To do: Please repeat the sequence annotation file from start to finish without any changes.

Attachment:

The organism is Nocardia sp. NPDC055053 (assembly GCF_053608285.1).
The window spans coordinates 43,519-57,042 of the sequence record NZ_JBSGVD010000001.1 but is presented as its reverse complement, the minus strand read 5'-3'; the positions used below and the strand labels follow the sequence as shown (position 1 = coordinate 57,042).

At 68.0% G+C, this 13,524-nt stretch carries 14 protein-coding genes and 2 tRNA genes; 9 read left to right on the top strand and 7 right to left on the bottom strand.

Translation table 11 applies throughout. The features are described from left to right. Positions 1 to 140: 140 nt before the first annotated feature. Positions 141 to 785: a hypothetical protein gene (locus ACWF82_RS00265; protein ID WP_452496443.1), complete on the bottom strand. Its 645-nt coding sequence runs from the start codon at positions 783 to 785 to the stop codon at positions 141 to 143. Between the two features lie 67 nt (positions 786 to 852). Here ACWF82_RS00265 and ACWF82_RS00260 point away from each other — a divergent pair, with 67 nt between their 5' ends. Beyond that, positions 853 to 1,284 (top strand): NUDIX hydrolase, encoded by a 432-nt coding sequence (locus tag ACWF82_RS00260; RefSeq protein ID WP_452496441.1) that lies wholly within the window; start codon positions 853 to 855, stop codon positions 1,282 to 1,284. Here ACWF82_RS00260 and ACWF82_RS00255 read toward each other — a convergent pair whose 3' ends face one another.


The organism is Nocardia sp. NPDC055053 (assembly GCF_053608285.1).
The window spans coordinates 43,519-57,042 of the sequence record NZ_JBSGVD010000001.1 but is presented as its reverse complement, the minus strand read 5'-3'; the positions used below and the strand labels follow the sequence as shown (position 1 = coordinate 57,042).

At 68.0% G+C, this 13,524-nt stretch carries 14 protein-coding genes and 2 tRNA genes; 9 read left to right on the top strand and 7 right to left on the bottom strand.

Translation table 11 applies throughout. The features are described from left to right. Positions 1 to 140: 140 nt before the first annotated feature. Positions 141 to 785: a hypothetical protein gene (locus ACWF82_RS00265; protein ID WP_452496443.1), complete on the bottom strand. Its 645-nt coding sequence runs from the start codon at positions 783 to 785 to the stop codon at positions 141 to 143. Between the two features lie 67 nt (positions 786 to 852). Here ACWF82_RS00265 and ACWF82_RS00260 point away from each other — a divergent pair, with 67 nt between their 5' ends. Beyond that, positions 853 to 1,284 (top strand): NUDIX hydrolase, encoded by a 432-nt coding sequence (locus tag ACWF82_RS00260; RefSeq protein ID WP_452496441.1) that lies wholly within the window; start codon positions 853 to 855, stop codon positions 1,282 to 1,284. Here ACWF82_RS00260 and ACWF82_RS00255 read toward each other — a convergent pair whose 3' ends face one another.